This French cruiser sets a unique course for offshore sailing
Here is a beautiful new 60-footer from Amel that comes just two years after it introduced the Amel 50. It’s a handsome design in the contemporary Euro style from the office of Berret-Racoupeau Yacht Design.
The first thing I notice when I look at the hull is the reverse sheer. There is spring to this sheer, but it springs in a convex curve rather than the more typical concave spring. Reverse sheers have been around since the early 1950s. On a cruising boat like this the reverse sheer buys you interior volume and a lower deck structure for a given headroom target.
The LOD is 59 feet and L/B is 3.36. When I use the company’s displacement figure, I get a D/L of 137, which is low. This makes me think that perhaps that displacement is a bit optimistic. But we’ll use it. I can’t tell if there are twin rudders or a single rudder, but given the size I see on the profile I assume there are twin rudders.
Draft is 7 feet 9 inches with a moderate-aspect-ratio fin with a bulbed tip. The bow and stern are quite full, creating interior volume. There is a hint of taper to the plan view of the beam as it goes aft but it’s still very beamy aft as we have come to expect. There is a tiny bit of rake to the bow. Again, in a cruising boat interior volume takes precedent over boat speed. But given the numbers I’d think the Amel will sail quite well.
The Amel 60 is laid out for three couples and each sleeping area has its own head and shower. Big, rectangular deadlights in the topsides will let in a lot of light and their geometry helps bring down the look of the high freeboard. The owner’s cabin aft is interesting in that it shows a small U-shaped dinette off to port. Maybe you feel like a quick game of Monopoly before you hit the sack. The aft head is spacious with a large shower stall.
There is a generous engine room that extends out to port but I can’t see how you access this space. Maybe there is a deck hatch over the engine room. The galley on starboard runs along the engine room and extends into the main cabin. Inboard there is a long and narrow counter. I think that is a big freezer aft in the galley. Unfortunately the drawings I get these days are often not the designer’s drawings but the marketing department’s drawings and very often the details are hard to discern.
In the main cabin there is an L-shape dinette to port with some kind of countertop aft of that. I think part of that counter top may be the nav station. That would make sense. I don’t see one anywhere else. There is a centerline bench seat to allow six people to dine in comfort. To starboard there is a comfortable-looking, deep settee. I like deep settees. The mast is deck stepped so only a relatively small diameter post invades the main cabin. Forward of this there are mirror image sleeping cabins with hanging lockers, small seats and access to the forward heads. The fo’cs’le is bigger than you would typically see. No question, you are going to be very comfortable below on this new Amel. The joinerwork is done in American walnut.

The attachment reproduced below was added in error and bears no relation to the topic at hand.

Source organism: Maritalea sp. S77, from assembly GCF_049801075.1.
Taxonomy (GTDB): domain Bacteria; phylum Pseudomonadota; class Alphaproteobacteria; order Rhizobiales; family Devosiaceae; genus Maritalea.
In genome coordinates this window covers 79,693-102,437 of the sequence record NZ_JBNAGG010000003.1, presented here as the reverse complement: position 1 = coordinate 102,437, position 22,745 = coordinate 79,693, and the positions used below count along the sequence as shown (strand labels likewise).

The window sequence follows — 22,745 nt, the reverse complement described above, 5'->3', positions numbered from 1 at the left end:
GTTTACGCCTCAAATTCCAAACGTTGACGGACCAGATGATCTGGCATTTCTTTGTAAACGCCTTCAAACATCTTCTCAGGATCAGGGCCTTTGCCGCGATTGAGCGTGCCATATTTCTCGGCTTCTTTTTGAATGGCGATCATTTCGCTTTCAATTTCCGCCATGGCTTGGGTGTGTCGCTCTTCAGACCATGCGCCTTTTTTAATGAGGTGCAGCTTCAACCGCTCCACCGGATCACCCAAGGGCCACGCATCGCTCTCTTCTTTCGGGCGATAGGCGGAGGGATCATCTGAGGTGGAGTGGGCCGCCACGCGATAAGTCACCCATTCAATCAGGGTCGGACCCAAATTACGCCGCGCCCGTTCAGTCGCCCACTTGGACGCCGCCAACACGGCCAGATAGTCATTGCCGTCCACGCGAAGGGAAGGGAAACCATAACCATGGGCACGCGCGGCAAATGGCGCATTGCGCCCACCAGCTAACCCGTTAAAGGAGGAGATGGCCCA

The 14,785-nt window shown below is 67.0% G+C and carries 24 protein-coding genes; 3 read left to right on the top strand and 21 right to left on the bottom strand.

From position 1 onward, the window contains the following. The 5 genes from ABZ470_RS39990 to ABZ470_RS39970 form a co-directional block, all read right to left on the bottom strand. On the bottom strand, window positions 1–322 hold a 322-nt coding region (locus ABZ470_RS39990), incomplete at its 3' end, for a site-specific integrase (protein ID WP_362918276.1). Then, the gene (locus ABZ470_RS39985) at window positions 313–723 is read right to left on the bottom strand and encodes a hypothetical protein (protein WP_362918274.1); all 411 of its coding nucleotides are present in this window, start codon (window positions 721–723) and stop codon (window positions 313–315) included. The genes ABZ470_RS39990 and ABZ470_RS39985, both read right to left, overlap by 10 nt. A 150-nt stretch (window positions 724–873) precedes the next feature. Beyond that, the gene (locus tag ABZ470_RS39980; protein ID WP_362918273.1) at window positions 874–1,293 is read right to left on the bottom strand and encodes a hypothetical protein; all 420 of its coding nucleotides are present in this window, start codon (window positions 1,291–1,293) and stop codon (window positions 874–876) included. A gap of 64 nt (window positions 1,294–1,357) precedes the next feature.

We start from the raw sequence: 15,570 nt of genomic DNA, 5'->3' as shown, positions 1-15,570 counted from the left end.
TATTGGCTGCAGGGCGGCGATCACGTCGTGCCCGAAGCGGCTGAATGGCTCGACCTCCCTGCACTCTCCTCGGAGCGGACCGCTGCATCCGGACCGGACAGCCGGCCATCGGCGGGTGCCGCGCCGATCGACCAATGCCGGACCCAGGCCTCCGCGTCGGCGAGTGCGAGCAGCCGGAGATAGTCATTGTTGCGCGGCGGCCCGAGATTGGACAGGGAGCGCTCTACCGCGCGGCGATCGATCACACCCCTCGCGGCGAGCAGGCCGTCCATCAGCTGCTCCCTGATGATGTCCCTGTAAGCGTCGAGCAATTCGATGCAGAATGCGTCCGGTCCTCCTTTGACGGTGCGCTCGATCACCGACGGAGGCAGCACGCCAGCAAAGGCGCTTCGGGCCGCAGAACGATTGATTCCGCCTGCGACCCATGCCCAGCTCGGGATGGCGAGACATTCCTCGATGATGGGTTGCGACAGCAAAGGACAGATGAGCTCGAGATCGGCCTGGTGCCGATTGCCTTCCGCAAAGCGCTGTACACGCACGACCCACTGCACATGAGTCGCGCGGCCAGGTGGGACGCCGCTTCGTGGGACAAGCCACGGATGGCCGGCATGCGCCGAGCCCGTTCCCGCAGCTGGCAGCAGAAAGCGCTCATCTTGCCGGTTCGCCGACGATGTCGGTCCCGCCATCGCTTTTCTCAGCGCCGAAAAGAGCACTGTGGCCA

The deck plan is a bit unusual in that the cockpit is forward and covered by an attractive hard dodger. There is a single wheel in the cockpit. Aft of the cockpit is a raised cabintrunk to gain the head room needed in the aft cabin.
I’d call this rig a cutter given the position of the mast. The SA/D is 21 using the specs for mainsail and genoa. I’d prefer to have I, J, P and E figures, but you work with what you have. The sailplan shows in-mast furling and a roachless mainsail. That’s about all I can tell you about the rig given the paucity of detail Amel provided. But Amel has been building offshore cruising boats for many years. They have a cult like following among cruisers, so I’m certain the rig details are just what they should be.
I’d enjoy using this boat. Being a Pacific Northwest kind of guy, I’m not keen on sitting in the sun and I appreciate protection from the rain. Amel has taken its own path with the configuration of this boat and I like that. We seem to be getting “samed” to death these days. I predict Amel will have success with this luxurious model.
LOA 62’4”; LOD 59’; LWL 55’3”; Beam 17’7”; Draft 7’9”; Displ. 52,000 lb.; Ballast 14,440 lb.;
Sail area 1,378 sq. ft.; D/L 137; L/B 3.36; SA/D 21; Water 185 gal.; Fuel 238 gal.; Auxiliary 180-hp
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